Merci, Elisabeth!

  8. chaneltara Says:

    Great list, thought of one…I actually know a little boy named Bayou!

  9. SaraJane Says:

    Great list but you need to add Parish to both the boy and girls list. I know three Parishes from NOLA, two girls, one boy. Parish is their word for county, and I have really always liked it as an alternative unisex name. One of the feminine Parishes I know has daughters named Elodie and Alexandrine and sons name Bertrand and Beauregard. Called Ellie, Sasha, Trey and Beau. If I lived in Louisiana I would be all over these names if I had the charming drawl to go with them!

  10. youcantcallitit Says:

    SaraJane, that’s too funny! Here I was staring at names of parishes and wondering might make a great name, and never once did I consider Parish itself! Thanks for that. I like that it also refers to one’s church and is in the same vein as Deacon and Chaplain. Elodie, Alexandrine, Bertrand and Beauregard get a big, positive “WOW” from me! Their nicknames are pretty clever too.

    I think I might resist adding Bayou to the official list, though. Hmm, what do others think?

  11. esmesqualor Says:

    I’m sorry, but I’m a little confused! Are these friends of yours? And if so, they are incredible namers! It would take to much space and time to write every single one I liked, but I’ll just mention how lovely it is to come across Bertrand! One of my long-time loves!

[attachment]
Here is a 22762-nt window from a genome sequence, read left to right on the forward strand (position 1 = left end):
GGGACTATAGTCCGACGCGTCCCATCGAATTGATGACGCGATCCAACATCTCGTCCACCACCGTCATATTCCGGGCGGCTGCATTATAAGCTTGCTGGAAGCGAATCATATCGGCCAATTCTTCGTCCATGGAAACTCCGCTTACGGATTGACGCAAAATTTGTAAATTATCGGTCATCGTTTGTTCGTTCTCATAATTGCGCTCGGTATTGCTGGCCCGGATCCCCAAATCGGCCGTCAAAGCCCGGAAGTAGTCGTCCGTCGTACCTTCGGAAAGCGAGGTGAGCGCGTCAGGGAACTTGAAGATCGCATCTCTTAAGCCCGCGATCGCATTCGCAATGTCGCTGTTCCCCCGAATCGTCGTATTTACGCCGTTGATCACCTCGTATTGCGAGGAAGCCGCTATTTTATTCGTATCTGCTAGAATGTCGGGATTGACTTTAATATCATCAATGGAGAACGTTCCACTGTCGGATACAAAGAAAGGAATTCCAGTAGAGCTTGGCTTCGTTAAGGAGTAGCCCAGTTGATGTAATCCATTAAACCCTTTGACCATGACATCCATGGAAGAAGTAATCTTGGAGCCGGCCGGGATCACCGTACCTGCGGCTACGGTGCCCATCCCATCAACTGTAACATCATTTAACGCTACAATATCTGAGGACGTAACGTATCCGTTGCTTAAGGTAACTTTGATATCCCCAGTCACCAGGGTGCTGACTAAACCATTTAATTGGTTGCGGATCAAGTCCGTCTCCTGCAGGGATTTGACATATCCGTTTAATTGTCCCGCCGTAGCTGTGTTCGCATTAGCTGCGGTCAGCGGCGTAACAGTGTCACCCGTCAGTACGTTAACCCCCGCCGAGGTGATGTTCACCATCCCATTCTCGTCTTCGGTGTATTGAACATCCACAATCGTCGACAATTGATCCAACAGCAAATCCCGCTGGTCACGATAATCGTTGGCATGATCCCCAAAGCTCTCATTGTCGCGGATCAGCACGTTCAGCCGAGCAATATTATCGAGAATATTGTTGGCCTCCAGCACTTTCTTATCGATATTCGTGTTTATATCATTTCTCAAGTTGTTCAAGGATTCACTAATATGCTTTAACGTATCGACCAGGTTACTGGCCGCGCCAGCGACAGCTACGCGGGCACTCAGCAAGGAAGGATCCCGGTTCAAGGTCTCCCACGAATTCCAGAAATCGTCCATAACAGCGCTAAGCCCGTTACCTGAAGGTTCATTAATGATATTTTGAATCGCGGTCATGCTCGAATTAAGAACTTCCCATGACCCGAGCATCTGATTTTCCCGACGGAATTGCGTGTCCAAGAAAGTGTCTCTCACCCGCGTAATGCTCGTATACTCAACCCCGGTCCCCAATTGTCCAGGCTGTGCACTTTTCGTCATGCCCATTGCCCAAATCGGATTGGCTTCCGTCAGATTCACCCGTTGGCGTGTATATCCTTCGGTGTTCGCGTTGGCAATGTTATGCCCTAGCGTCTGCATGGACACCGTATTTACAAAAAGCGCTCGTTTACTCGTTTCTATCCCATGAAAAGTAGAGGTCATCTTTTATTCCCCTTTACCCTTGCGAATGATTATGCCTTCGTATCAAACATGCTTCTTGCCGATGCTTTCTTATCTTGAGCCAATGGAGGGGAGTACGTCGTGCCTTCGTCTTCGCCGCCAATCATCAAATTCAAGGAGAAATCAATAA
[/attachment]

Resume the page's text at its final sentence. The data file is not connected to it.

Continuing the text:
12. chaneltara Says:

    I wouldn’t add Bayou, it’s almost offensive in a way, according to my partner, who lived in NOLA until relocated to Kansas by way of Katrina. These are gorgeous names, and would gladly choose most of them!

    SarahJane-that is the most exquisitely named family, I wish I could give a hug to those parents!

  13. J Says:

    Two more suggestions:
    Mathilde and Inez

  14. SaraJane Says:

    Edited to add…

    I called Parish to find out the middle names of her kids – I thought I sort of remembered but had a couple wrong. So here goes – Alexandrine Nichole (13), Bertrand Guillame and Beauregard Thierry (twins 10) and Elodie Juliette (4). She laughing informed me they have cats name Belioz, Marie and Toulouse after the Aristocats.

  15. Jessica Says:

    I am from the Gulf Coast and I love this list. I actually know many people named these names, particularly friends of my grandparents. When we decided to name my daughter Emmeline (pronouced Emma-line, not lean) my mom got very into geneaology. We discovered that my paternal great-great grandmother was actually named Emmeline, spelled the same way too.

  16. shoeaddict Says:

    Being from south LA, this list amazes and inspires me. I love Evangeline (nn Evie) but am afraid of how is “goes” with my daughter’s name.

  17. Jata Says:

    My middle name is Magnolia…. i was named for my grandmother.

  18. Ty Says:

    My dad’s middle name is kary with a long a pronouced kaa-ree it is supposed to be cajun do you know what it means